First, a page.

Of the 2,978 subjects that were administered ropivacaine hydrochloride injection in 71 controlled and uncontrolled clinical studies, 803 patients (27%) were 65 years of age or older which includes 127 patients (4%) 75 years of age and over. Ropivacaine hydrochloride injection was found to be safe and effective in the patients in these studies. Clinical data in one published article indicate that differences in various pharmacodynamic measures were observed with increasing age. In one study, the upper level of analgesia increased with age, the maximum decrease of mean arterial pressure (MAP) declined with age during the first hour after epidural administration, and the intensity of motor blockade increased with age.
This drug and its metabolites are known to be excreted by the kidney, and the risk of toxic reactions to this drug may be greater in patients with impaired renal function. Elderly patients are more likely to have decreased hepatic, renal, or cardiac function, as well as concomitant disease. Therefore, care should be taken in dose selection, starting at the low end of the dosage range, and it may be useful to monitor renal function (see PHARMACOKINETICS, Elimination).
Reactions to ropivacaine are characteristic of those associated with other amide‑type local anesthetics. A major cause of adverse reactions to this group of drugs may be associated with excessive plasma levels, which may be due to overdosage, unintentional intravascular injection or slow metabolic degradation.
The reported adverse events are derived from clinical studies conducted in the U.S. and other countries. The reference drug was usually bupivacaine. The studies used a variety of premedications, sedatives, and surgical procedures of varying length. A total of 3,988 patients have been exposed to ropivacaine hydrochloride at concentrations up to 1% in clinical trials. Each patient was counted once for each type of adverse event.
For the indications of epidural administration in surgery, cesarean section, postoperative pain management, peripheral nerve block, and local infiltration, the following treatment‑emergent adverse events were reported with an incidence of ≥5% in all clinical studies (N=3988): hypotension (37%), nausea (24.8%), vomiting (11.6%), bradycardia (9.3%), fever (9.2%), pain (8%), postoperative complications (7.1%), anemia (6.1%), paresthesia (5.6%), headache (5.1%), pruritus (5.1%), and back pain (5%).
Urinary retention, dizziness, rigors, hypertension, tachycardia, anxiety, oliguria, hypoesthesia, chest pain, hypokalemia, dyspnea, cramps, and urinary tract infection.
The reported adverse events are derived from controlled clinical studies with ropivacaine hydrochloride (concentrations ranged from 0.125% to 1% for ropivacaine hydrochloride and 0.25% to 0.75% for bupivacaine) in the U.S. and other countries involving 3,094 patients. Table 3A and 3B list adverse events (number and percentage) that occurred in at least 1% of ropivacaine hydrochloride‑treated patients in these studies. The majority of patients receiving concentrations higher than 5 mg/mL (0.5%) were treated with ropivacaine hydrochloride.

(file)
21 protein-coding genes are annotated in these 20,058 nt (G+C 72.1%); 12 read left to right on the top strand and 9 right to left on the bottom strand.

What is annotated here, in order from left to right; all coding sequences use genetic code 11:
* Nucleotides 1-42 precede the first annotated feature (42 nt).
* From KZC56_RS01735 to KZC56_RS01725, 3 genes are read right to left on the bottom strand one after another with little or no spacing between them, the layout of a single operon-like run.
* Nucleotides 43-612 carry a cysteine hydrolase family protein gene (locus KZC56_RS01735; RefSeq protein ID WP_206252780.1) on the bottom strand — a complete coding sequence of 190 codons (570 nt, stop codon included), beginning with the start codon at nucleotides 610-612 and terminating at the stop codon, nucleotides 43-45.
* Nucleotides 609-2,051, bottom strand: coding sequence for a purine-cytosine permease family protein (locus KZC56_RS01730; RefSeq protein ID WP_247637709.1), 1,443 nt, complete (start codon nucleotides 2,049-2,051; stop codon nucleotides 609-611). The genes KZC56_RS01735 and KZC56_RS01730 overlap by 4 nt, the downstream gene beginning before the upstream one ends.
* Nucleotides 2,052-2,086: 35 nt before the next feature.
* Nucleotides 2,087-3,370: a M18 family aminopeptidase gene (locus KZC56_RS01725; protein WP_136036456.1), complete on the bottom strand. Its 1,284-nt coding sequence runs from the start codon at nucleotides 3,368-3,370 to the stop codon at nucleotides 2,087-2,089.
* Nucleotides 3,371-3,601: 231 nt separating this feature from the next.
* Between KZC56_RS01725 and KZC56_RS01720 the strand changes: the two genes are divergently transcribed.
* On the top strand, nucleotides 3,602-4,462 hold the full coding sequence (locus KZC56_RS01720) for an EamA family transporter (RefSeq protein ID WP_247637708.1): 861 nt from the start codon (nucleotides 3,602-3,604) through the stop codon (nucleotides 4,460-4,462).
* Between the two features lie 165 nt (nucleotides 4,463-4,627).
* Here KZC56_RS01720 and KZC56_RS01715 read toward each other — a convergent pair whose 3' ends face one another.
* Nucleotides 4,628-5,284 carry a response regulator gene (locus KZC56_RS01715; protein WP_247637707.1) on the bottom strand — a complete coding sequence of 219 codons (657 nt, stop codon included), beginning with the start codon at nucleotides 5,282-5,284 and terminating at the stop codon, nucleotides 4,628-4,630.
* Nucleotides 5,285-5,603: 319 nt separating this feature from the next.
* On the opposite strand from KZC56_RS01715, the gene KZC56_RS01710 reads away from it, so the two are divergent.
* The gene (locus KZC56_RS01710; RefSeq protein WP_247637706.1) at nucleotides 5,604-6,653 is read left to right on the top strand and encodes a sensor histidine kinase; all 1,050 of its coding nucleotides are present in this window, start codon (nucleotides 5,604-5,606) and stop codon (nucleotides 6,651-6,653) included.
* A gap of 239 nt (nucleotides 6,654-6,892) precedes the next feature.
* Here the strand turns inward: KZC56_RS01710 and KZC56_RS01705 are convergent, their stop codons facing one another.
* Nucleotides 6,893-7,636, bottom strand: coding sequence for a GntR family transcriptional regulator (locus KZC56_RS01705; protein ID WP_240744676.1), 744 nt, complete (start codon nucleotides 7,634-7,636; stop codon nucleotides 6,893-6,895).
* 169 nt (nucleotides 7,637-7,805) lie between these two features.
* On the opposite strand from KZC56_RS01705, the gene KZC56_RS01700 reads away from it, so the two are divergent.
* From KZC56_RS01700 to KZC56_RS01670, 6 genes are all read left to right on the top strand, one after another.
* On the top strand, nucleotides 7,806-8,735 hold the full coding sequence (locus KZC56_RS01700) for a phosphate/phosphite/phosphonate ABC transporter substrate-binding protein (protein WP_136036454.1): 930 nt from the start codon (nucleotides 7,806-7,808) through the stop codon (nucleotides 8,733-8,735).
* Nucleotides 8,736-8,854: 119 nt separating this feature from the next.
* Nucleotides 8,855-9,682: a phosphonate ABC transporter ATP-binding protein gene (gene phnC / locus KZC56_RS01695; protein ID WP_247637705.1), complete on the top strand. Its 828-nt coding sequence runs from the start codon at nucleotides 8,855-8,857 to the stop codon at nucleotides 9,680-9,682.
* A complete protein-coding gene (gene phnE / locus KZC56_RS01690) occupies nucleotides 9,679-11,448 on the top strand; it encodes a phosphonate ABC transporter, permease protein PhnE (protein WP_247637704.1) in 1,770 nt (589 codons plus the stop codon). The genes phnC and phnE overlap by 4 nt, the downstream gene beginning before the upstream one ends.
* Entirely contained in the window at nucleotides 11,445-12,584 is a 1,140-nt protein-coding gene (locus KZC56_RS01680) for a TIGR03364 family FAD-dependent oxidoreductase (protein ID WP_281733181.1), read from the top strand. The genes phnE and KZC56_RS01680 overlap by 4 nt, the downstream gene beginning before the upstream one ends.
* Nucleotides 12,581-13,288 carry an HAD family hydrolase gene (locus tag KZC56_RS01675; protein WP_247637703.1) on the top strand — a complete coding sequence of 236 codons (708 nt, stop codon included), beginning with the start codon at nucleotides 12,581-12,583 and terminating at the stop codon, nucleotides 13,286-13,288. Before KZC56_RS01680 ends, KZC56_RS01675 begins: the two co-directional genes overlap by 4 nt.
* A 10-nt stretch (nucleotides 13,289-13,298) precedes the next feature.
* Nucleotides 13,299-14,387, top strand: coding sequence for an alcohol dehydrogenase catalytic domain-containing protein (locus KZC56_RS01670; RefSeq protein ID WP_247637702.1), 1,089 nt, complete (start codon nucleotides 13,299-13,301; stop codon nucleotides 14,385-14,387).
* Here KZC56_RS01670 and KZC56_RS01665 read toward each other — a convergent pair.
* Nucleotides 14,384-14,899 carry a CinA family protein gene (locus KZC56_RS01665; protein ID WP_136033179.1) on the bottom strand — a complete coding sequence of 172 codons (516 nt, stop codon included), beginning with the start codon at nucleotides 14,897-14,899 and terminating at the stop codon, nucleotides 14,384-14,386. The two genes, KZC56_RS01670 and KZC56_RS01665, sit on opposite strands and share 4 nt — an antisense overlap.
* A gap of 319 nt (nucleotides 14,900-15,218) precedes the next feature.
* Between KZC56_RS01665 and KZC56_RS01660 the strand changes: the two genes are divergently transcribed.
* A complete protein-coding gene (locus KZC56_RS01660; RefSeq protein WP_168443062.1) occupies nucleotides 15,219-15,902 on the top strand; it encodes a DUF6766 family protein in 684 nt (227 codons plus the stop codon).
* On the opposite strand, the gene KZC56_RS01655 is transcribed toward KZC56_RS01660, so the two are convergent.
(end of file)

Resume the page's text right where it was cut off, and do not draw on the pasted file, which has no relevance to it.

|Adverse Reaction||Ropivacaine Hydrochloride total N=1661||Bupivacaine
|Progression of labor poor/failed||23||(1.4)||22||(1.5)|
|Breast disorder, breast‑feeding||21||(1.3)||12||(0.8)|
|Adverse Reaction||Ropivacaine Hydrochloride total N=639||Bupivacaine
|Apgar score low||18||(2.8)||14||(2.4)|
|Neonatal respiratory disorder||17||(2.7)||18||(3.1)|
The following adverse events were reported during the ropivacaine hydrochloride clinical program in more than one patient (N=3988), occurred at an overall incidence of <1%, and were considered relevant:
Application Site Reactions - injection site pain
Cardiovascular System ‑ vasovagal reaction, syncope, postural hypotension, non‑specific ECG abnormalities
Female Reproductive ‑ poor progression of labor, uterine atony
Gastrointestinal System ‑ fecal incontinence, tenesmus, neonatal vomiting
General and Other Disorders ‑ hypothermia, malaise, asthenia, accident and/or injury
Hearing and Vestibular ‑ tinnitus, hearing abnormalities
Heart Rate and Rhythm ‑ extrasystoles, non‑specific arrhythmias, atrial fibrillation
Liver and Biliary System ‑ jaundice
Metabolic Disorders ‑ hypomagnesemia
Musculoskeletal System ‑ myalgia
Myo/Endo/Pericardium ‑ ST segment changes, myocardial infarction
Nervous System ‑ tremor, Horner's syndrome, paresis, dyskinesia, neuropathy, vertigo, coma, convulsion, hypokinesia, hypotonia, ptosis, stupor
Psychiatric Disorders ‑ agitation, confusion, somnolence, nervousness, amnesia, hallucination, emotional lability, insomnia, nightmares
Respiratory System ‑ bronchospasm, coughing
Skin Disorders ‑ rash, urticaria
Urinary System Disorders ‑ urinary incontinence, micturition disorder
Vascular ‑ deep vein thrombosis, phlebitis, pulmonary embolism
Vision ‑ vision abnormalities
For the indication epidural anesthesia for surgery, the 15 most common adverse events were compared between different concentrations of ropivacaine hydrochloride and bupivacaine. Table 4 is based on data from trials in the U.S. and other countries where ropivacaine hydrochloride was administered as an epidural anesthetic for surgery.
|Adverse Reaction||Ropivacaine Hydrochloride||Bupivacaine|
|5 mg/mL total
Using data from the same studies, the number (%) of patients experiencing hypotension is displayed by patient age, drug and concentration in Table 5. In Table 6, the adverse events for ropivacaine hydrochloride are broken down by gender.
|5 mg/mL||5 mg/mL|